"One Fish Two Fish Red Fish Blue Fish"
Most of us recognize “One fish two fish red fish blue fish” as the title of a popular children’s book by Dr. Seuss, but what does Dr. Seuss have to do with conservation?
It really isn’t that much of a stretch to link the two. Animals play prominent roles in many of Dr. Seuss’s stories, and in his book The Lorax a group of animals is pushed to near extinction as their habitat is destroyed.
This article is about lake sturgeon, a fish that was almost completely eliminated from Missouri waters because of habitat loss, pollution and overharvest. By 1910, catches of lake sturgeon were rare in Missouri.
Lake sturgeon are ancient-looking fish that feed primarily on insects, although they will sometimes eat fish and crayfish. Their mouth is a short, toothless, retractable tube that they use to suck food from the river or lake bottom. Their body is protected by numerous bony plates, each having one or more small—but sharp—raised spines.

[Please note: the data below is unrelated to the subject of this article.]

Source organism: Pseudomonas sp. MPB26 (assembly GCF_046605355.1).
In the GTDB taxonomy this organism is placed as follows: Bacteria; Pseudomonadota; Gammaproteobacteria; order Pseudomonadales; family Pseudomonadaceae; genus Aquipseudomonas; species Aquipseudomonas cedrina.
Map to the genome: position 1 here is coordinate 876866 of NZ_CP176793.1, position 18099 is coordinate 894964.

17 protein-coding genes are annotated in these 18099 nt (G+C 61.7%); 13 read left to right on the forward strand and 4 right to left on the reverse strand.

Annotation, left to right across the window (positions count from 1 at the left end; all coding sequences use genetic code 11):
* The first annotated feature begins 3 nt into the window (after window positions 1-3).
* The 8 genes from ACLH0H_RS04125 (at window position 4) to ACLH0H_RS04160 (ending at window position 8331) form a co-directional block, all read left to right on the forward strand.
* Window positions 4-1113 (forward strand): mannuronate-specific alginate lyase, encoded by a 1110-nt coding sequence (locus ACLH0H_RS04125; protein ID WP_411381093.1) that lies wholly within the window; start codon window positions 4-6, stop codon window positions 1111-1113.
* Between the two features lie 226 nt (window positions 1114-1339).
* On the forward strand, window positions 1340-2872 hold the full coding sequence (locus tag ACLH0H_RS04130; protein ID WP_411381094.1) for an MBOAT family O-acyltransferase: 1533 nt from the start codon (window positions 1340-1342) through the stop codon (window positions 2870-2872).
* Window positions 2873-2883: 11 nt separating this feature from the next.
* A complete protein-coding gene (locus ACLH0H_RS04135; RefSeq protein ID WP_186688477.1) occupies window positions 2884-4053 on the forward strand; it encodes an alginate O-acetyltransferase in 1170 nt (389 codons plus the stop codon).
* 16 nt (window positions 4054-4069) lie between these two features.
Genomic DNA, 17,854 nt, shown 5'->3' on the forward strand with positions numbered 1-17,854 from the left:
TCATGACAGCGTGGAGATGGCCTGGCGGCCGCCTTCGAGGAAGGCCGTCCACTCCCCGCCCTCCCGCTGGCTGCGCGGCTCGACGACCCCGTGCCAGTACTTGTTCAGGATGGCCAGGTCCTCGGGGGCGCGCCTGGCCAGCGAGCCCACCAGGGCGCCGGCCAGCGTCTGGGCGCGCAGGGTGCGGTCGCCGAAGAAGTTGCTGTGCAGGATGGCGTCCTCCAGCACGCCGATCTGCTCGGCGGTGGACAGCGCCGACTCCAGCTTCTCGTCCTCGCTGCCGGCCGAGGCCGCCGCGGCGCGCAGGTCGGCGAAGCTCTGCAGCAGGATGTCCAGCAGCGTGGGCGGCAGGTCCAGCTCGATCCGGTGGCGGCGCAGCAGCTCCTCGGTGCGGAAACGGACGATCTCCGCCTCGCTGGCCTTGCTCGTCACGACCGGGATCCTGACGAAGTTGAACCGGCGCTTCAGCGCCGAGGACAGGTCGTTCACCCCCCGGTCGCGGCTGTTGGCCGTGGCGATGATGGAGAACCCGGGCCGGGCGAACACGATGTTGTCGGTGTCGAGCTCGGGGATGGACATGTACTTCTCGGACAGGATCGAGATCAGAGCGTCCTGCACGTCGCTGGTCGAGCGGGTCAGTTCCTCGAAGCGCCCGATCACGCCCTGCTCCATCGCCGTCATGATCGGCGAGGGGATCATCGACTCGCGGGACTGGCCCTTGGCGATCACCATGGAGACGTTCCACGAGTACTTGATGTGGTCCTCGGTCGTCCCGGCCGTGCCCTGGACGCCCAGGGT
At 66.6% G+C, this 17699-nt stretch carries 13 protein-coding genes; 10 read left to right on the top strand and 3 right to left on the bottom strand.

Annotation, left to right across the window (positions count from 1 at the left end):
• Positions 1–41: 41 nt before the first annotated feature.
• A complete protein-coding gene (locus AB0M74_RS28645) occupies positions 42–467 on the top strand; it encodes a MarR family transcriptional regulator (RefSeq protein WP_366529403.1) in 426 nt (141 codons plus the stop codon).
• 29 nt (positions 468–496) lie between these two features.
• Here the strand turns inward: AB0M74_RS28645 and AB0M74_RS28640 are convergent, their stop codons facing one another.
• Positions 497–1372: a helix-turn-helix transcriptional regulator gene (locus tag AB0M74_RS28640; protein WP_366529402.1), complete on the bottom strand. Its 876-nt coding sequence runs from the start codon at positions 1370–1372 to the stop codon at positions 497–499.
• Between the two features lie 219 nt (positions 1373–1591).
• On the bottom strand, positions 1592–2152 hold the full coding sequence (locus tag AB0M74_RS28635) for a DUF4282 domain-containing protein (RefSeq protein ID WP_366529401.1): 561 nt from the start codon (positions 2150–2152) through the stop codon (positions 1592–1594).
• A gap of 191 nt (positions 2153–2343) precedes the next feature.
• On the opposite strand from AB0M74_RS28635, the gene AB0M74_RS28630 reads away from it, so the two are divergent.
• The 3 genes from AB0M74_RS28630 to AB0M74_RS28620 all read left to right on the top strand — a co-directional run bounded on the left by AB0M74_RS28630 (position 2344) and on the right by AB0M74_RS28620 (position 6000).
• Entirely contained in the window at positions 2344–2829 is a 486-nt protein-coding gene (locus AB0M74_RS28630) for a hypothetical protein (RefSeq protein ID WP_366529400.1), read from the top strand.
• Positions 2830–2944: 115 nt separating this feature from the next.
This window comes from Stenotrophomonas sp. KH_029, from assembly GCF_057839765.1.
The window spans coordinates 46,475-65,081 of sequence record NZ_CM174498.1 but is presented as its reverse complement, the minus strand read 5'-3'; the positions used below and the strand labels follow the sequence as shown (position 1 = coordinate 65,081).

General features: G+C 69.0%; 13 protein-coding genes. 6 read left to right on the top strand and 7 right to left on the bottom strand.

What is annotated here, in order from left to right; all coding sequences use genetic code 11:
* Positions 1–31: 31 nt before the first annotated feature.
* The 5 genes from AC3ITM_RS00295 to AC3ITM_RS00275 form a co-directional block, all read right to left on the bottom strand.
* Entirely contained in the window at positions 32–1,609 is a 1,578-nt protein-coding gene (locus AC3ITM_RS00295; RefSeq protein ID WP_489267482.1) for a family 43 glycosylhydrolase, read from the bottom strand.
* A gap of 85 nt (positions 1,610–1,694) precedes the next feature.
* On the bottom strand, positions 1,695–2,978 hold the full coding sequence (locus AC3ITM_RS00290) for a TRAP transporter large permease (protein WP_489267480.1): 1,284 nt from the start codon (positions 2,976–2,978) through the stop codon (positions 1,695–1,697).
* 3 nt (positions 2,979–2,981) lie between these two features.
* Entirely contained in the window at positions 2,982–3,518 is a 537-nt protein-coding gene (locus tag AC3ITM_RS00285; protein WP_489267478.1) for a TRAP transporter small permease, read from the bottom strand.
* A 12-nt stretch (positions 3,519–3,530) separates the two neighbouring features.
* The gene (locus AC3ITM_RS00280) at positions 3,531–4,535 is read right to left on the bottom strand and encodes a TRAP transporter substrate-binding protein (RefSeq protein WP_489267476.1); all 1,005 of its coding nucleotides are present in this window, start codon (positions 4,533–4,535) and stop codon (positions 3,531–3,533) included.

The species is Missouri’s largest and longest-living fish. Lake sturgeon more than 100 years old and weighing more than 200 pounds are occasionally caught in several northern states and Canadian waters.
Lake sturgeon were listed as endangered in Missouri in 1974, thus protecting them from all harvest. The Department of Conservation then worked out a long-term plan that included a stocking program to help this species rebound. The first fingerlings were stocked in the mid-1980s. Lake sturgeon don’t begin reproducing until they are nearly 20 years old. After that, they only spawn every three to seven years.
As part of the long-term recovery effort, fisheries biologists have been catching and tagging fish with transmitters to track their movements and to help learn more about what habitats they prefer, what their home range is and where they will go to spawn.
Touching on Transmitters
Radio and ultrasonic transmitters are commonly used in fisheries work. Radio transmitters work like miniature radio stations. Each emits a different and identifiable signal. The transmitters we use are small and are powered by a C-cell battery encased in epoxy. In most cases, we have to be within a half-mile of the fish to pick up their signal.
To hear the signals, biologists use a special receiver that works just like a radio. If we want to listen for a specific fish, we simply turn the dial to its transmitter’s unique frequency.
Our receivers also include a feature that allows us to scan for all signals.